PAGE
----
The Miller Award commemorates David W. Miller, a senior writer at The Chronicle who was killed in 2002 by a drunken driver while returning home from a reporting trip. Mr. Miller, who was 35, left a wife and two young children.
In presenting the award, the Chronicle committee seeks to identify promising young journalists who exemplify the traits and values that Mr. Miller brought to his journalism: a passion for people and ideas, a zeal for good writing, and a commitment to balance and fairness.
– From The Chronicle of Higher Education
Ole Miss students win 18 awards, first for Public Service Journalism at Southeast Journalism Conference
University of Mississippi students earned 18 awards at the Southeast Journalism Conference awards ceremony Friday night, including a first-place honor for Public Service Journalism for The Daily Mississippian’s “The Red Zone” special edition.
Daily Mississippian Editor-in-Chief Clara Turnage led the award-winning project during fall 2016. It highlighted the issue of sexual assault, which Turnage said she felt was under-reported on campus. She said many of the editors and reporters she worked with wanted to tell the stories of sexual assault that happened on their campus and in their communities.
“It’s an incredible honor to receive this award, and I couldn’t be prouder of my staff,” Turnage said. “They are so talented, and I am so blessed to work with them.”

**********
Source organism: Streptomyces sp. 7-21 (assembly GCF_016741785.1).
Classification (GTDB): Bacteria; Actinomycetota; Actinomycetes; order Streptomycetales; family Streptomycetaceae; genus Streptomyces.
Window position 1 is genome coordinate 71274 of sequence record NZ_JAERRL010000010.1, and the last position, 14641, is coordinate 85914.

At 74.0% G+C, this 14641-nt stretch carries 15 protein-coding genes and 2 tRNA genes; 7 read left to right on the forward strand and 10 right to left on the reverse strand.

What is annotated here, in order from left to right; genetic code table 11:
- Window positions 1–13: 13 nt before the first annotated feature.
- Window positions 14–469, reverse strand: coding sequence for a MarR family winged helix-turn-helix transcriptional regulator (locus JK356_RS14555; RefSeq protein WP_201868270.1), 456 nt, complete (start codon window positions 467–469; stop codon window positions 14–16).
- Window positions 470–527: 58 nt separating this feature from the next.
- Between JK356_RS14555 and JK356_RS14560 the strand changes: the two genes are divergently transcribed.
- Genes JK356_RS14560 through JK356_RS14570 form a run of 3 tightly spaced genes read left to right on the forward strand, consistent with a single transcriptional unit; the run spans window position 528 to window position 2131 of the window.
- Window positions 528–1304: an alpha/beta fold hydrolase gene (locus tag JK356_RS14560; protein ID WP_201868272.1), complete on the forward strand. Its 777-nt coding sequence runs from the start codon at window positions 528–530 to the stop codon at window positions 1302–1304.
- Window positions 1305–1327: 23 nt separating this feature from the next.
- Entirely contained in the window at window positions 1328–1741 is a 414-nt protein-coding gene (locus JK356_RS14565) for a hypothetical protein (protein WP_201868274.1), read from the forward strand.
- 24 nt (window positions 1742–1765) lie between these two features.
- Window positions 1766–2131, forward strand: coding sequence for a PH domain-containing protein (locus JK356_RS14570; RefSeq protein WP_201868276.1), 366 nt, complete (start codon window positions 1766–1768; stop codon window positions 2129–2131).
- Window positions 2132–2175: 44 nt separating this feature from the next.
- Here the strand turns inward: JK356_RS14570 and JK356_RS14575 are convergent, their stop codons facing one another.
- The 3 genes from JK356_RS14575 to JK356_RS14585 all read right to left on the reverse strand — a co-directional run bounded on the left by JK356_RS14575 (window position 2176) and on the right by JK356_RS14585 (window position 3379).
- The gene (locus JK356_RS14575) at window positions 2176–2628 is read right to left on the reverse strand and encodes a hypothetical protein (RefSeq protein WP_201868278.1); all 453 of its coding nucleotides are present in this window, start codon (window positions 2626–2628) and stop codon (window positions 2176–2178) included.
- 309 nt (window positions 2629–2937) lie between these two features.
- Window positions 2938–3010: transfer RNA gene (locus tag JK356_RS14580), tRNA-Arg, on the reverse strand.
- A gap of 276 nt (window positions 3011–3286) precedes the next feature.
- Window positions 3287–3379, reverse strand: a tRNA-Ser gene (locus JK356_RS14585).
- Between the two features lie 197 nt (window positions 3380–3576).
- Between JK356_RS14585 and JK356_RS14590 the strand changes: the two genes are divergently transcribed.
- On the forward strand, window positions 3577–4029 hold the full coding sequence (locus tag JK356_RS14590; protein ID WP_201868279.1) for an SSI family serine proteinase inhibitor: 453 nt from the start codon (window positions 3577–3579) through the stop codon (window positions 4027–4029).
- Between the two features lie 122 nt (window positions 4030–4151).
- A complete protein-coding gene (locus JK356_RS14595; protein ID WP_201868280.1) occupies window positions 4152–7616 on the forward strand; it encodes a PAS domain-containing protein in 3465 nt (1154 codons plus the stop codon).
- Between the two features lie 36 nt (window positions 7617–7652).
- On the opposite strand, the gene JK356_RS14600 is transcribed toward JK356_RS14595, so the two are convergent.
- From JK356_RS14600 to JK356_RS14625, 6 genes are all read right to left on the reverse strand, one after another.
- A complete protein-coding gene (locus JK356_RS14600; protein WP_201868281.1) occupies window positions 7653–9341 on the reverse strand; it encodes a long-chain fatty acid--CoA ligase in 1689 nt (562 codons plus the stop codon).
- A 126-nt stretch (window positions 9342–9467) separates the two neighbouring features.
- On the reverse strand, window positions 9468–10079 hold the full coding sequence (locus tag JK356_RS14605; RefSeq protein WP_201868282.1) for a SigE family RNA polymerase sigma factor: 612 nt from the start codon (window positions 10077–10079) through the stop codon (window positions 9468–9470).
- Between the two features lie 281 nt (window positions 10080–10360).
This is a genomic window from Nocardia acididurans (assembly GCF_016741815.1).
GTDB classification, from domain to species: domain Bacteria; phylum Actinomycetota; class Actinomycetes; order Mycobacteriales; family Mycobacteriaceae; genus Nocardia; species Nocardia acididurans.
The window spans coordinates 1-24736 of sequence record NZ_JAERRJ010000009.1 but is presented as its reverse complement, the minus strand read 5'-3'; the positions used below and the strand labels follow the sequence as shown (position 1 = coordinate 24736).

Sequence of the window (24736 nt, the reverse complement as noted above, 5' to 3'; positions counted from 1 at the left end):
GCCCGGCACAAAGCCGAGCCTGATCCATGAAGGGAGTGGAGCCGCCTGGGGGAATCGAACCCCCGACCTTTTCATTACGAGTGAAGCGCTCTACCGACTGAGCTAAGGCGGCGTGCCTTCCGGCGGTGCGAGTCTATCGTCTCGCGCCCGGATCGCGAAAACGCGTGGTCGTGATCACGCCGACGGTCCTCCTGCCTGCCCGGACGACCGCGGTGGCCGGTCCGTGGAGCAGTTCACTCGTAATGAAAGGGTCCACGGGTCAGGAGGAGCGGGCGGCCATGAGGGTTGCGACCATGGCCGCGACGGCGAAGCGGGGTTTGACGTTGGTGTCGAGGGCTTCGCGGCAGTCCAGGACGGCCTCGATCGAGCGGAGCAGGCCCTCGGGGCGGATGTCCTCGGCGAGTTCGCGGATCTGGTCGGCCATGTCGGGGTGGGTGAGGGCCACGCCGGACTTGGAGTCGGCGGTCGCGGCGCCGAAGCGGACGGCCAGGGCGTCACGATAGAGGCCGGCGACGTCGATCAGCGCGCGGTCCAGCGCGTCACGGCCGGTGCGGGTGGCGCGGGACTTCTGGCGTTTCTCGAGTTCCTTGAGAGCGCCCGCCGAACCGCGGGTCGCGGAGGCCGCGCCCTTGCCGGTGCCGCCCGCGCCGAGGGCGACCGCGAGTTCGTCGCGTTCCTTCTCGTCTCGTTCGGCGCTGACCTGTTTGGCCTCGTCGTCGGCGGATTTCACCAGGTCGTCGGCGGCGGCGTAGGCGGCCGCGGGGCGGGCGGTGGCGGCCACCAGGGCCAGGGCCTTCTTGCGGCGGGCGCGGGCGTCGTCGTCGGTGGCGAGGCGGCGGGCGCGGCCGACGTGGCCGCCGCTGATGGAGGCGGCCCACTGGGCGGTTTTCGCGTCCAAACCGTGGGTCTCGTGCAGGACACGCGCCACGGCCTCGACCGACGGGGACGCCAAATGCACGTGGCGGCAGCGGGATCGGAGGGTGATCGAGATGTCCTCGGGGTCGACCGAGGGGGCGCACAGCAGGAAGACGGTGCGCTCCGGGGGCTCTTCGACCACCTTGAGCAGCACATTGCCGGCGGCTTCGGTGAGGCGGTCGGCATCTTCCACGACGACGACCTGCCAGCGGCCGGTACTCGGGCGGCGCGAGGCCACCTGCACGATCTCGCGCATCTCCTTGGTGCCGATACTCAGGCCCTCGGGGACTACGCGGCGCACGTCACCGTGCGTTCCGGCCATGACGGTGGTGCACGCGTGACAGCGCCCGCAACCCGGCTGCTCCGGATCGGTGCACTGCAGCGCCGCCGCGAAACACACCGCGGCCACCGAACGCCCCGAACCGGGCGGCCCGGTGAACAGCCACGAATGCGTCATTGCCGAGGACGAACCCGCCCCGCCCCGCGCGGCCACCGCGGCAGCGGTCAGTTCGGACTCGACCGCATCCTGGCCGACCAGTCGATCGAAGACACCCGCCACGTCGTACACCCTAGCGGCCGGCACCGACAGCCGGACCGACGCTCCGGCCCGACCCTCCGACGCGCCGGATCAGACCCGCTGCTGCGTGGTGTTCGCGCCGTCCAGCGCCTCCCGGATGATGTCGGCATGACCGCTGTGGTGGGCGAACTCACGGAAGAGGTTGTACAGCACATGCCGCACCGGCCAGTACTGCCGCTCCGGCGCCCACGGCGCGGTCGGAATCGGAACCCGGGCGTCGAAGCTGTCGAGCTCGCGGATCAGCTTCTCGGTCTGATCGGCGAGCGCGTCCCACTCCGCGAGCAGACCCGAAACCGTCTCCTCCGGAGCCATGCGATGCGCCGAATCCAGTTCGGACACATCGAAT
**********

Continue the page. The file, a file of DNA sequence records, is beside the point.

The University of Mississippi Student Media Center hosted this year’s conference. Its theme was “Spotlight on Storytelling: Watchdog Journalism in a Mobile World.” Meek School Assistant Dean Patricia Thompson was this year’s SEJC president.
H. Will Norton, dean of the Meek School of Journalism and New Media, said he was truly proud of the Ole Miss students who participated in the conference.
“Assistant Dean Thompson and her staff and the students of the Student Media Center provided a wonderful weekend for those attending and communicated excellence to everyone who attended,” Norton said.
Conference speakers included Meek School faculty and journalists – including alumni – from The New York Times, Clarion-Ledger, ESPN’s The Undefeated, the Associated Press, Mississippi Today, Mississippi Public Broadcasting, E.W. Scripps, and other media companies.